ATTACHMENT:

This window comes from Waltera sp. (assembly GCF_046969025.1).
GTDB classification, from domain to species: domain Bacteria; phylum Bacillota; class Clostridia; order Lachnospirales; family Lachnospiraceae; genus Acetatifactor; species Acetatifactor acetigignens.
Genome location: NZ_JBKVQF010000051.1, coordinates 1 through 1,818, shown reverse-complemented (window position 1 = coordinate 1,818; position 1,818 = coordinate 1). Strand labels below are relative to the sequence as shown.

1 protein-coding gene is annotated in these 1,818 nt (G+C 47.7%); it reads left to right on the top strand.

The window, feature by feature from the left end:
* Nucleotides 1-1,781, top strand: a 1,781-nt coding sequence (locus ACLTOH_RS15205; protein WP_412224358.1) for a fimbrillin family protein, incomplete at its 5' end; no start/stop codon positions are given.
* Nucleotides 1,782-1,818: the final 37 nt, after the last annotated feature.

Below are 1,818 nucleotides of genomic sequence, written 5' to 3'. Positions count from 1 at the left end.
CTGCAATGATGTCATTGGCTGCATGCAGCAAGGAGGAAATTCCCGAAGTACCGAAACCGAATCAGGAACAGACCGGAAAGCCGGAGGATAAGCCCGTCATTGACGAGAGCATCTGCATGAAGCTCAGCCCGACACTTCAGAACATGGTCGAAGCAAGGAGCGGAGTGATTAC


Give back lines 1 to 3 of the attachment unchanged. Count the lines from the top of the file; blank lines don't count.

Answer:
This window comes from Waltera sp. (assembly GCF_046969025.1).
GTDB classification, from domain to species: domain Bacteria; phylum Bacillota; class Clostridia; order Lachnospirales; family Lachnospiraceae; genus Acetatifactor; species Acetatifactor acetigignens.
Genome location: NZ_JBKVQF010000051.1, coordinates 1 through 1,818, shown reverse-complemented (window position 1 = coordinate 1,818; position 1,818 = coordinate 1). Strand labels below are relative to the sequence as shown.